9 Green Must-Dos to Place Your Hotel Ahead of the Curve
By Eric Ricaurte Principal, Greenview | May 21, 2017
In 2011, we visited the 10 hotels contracted in the room block for the Greenbuild conference in Toronto. As part of their award-winning sustainable event program, the conference organizers embedded green practices into the contract language for these hotels, who either had to comply with the requirements, explain their reason why they couldn't implement them, or pay a $1,000 fine. Part of our consulting work was to gather the data and confirm some of the practices on-site.
Greenbuild was a pioneer in adapting the "supply chain evaluation" to hotels, because we all know the more you just ask the question, the more hotels start saying customers are asking for green. And embedding in the contract language also pioneered the "comply-or-explain" approach to sustainability, which at a corporate level is now a major global trend across stock exchanges and government regulators today for disclosing environmental, social, and governance performance. The premise is that although technically you're not required to communicate your efforts and programs, you'll have to tell the world why you're not, and everyone can see whether your peers are besting you. I saw this work in practice during those Toronto hotel walk throughs.
The contracted green practices were fairly basic, such as having a linen/towel reuse program, having energy efficient lighting and water-saving fixtures, recycling, donating leftover food, donating used bathroom amenities, and that newspapers shouldn't be delivered to every guest room by default.
That last one was particularly interesting. First, because this was 2011 when it was still common to read printed news, and second, because the amount of paper waste generated from discarded newspapers in hotels was astonishing (and costly). The 10 contracted hotels were from diverse brands, and all generally from upscale to luxury segments. In collecting the initial data 9 out of the 10 hotels indicated compliance with this one. One did not. When we discussed this with the property as to why they could not comply, they said it was their policy (i.e. SOP) to do so, and they had a contract with the vendor to provide the newspapers.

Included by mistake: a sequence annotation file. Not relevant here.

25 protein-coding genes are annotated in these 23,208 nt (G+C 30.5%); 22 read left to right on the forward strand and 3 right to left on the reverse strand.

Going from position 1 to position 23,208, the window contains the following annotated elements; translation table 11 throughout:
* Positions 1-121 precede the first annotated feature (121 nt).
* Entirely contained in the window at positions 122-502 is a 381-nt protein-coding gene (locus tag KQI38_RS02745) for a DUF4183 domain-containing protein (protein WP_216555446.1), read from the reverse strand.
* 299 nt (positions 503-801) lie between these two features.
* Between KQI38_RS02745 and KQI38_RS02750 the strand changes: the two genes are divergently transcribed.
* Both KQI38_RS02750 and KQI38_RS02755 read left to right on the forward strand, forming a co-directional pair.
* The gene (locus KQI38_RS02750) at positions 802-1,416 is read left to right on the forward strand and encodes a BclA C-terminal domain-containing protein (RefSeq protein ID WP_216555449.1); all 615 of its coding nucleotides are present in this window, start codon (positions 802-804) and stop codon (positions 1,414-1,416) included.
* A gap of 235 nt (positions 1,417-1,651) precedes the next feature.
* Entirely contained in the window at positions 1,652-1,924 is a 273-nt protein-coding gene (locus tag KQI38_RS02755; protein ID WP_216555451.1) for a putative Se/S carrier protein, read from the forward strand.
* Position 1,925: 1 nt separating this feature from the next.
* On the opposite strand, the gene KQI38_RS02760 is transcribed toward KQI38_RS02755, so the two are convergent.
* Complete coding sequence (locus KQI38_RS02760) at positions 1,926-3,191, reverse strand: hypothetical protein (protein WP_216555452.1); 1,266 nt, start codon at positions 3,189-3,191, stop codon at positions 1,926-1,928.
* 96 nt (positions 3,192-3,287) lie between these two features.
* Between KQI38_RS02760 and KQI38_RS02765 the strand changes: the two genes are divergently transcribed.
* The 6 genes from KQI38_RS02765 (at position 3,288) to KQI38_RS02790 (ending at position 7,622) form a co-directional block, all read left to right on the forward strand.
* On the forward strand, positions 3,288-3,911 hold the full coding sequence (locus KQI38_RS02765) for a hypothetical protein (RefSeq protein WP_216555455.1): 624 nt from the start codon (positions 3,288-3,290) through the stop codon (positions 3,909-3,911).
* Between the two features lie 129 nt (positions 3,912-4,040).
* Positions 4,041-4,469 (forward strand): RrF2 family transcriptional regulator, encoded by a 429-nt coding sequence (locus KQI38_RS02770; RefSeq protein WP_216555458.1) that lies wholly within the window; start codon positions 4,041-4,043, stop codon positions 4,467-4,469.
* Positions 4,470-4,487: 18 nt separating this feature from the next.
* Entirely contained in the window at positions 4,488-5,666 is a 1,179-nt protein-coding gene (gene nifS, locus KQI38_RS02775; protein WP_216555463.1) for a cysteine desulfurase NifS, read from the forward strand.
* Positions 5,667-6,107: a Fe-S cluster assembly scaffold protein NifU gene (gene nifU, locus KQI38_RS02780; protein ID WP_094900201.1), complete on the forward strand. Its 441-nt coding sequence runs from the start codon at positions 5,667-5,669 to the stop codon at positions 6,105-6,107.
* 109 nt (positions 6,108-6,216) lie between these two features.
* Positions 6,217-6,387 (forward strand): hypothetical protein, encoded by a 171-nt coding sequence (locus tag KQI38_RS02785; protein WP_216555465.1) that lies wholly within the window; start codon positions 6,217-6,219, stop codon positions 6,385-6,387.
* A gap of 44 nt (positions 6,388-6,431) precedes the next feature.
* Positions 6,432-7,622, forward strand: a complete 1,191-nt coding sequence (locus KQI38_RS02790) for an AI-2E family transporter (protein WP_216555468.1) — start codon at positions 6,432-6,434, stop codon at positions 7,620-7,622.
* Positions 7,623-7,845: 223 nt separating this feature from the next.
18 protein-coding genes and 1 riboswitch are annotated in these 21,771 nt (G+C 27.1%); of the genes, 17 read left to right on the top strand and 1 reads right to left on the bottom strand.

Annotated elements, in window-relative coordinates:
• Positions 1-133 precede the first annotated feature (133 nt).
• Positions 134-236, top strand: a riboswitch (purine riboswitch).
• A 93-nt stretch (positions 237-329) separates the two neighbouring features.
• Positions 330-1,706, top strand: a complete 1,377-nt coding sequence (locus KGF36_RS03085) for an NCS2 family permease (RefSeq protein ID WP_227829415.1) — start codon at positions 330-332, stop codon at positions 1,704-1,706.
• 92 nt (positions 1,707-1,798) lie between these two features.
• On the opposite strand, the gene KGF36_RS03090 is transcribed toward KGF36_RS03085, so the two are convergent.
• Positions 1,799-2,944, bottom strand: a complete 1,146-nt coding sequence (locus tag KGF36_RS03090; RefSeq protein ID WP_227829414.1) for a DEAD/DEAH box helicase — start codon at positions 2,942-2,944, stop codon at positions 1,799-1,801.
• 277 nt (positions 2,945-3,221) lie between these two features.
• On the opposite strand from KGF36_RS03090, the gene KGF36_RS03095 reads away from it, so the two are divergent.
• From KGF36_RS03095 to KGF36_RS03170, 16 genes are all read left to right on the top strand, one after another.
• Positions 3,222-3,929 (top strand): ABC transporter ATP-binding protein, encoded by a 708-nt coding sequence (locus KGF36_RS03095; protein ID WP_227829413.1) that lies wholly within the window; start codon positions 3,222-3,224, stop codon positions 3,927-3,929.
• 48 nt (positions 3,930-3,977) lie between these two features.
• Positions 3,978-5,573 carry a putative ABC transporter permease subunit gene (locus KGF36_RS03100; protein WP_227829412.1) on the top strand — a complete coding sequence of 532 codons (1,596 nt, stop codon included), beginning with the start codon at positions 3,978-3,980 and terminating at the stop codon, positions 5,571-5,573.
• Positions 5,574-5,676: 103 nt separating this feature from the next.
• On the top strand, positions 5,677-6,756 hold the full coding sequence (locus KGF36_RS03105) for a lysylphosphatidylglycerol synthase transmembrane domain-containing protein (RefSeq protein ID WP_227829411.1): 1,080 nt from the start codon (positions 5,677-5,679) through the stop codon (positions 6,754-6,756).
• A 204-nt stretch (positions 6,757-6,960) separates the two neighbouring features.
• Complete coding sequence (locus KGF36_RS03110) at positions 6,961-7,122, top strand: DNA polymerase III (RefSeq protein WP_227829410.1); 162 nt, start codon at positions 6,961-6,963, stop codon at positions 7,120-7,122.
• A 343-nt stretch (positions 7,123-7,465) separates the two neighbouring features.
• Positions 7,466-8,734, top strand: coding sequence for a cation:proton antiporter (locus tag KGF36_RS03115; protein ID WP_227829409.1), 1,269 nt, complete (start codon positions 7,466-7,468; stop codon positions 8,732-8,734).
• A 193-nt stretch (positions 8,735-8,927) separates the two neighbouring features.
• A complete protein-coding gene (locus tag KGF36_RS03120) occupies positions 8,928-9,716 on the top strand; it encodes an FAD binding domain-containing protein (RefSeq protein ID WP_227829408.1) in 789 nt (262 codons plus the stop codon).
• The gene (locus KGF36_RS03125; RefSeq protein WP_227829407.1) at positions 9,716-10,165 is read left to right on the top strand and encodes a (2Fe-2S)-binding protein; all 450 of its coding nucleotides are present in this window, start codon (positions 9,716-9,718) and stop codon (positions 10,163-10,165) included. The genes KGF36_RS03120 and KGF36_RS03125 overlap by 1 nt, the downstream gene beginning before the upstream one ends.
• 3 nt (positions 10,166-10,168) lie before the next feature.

However, the sales manager perked up when I told her that they were the only hotel out of the 10 in the room block that was still delivering newspapers by default. A month later when doing final data compilation, the hotel sent me an email saying that after that feedback from the conference, they had changed their policy and were no longer delivering newspapers to every guest room automatically (because of course there are options such as placing them at the front desk, on floors by the elevators, or informing guests that they can request one to be sent up).
From this experience, it dawned on me that as an industry we could add more sustainability to our benchmarking, as we benchmark the comp set for other hotel amenity and service attributes, not to mention the love we have for ADR, occupancy, and all that flows from it. Thus, our quest for hotel sustainability benchmarking began. In the years since, we've worked with the big support of hotel chains to push this concept forward, now benchmarking sustainable practices and performance across thousands of hotels worldwide through various initiatives. One of which, the Green Lodging Trends Report published in partnership with Green Lodging News every year, provides the empirical results for this article's title. Through this free benchmarking exercise, hotels can see how they compare among trends in over 100 best practices. As an example, it's my pleasure to alert the small percentage (less than 10-25%) of hotels benchmarked that still haven't implemented these nine below.
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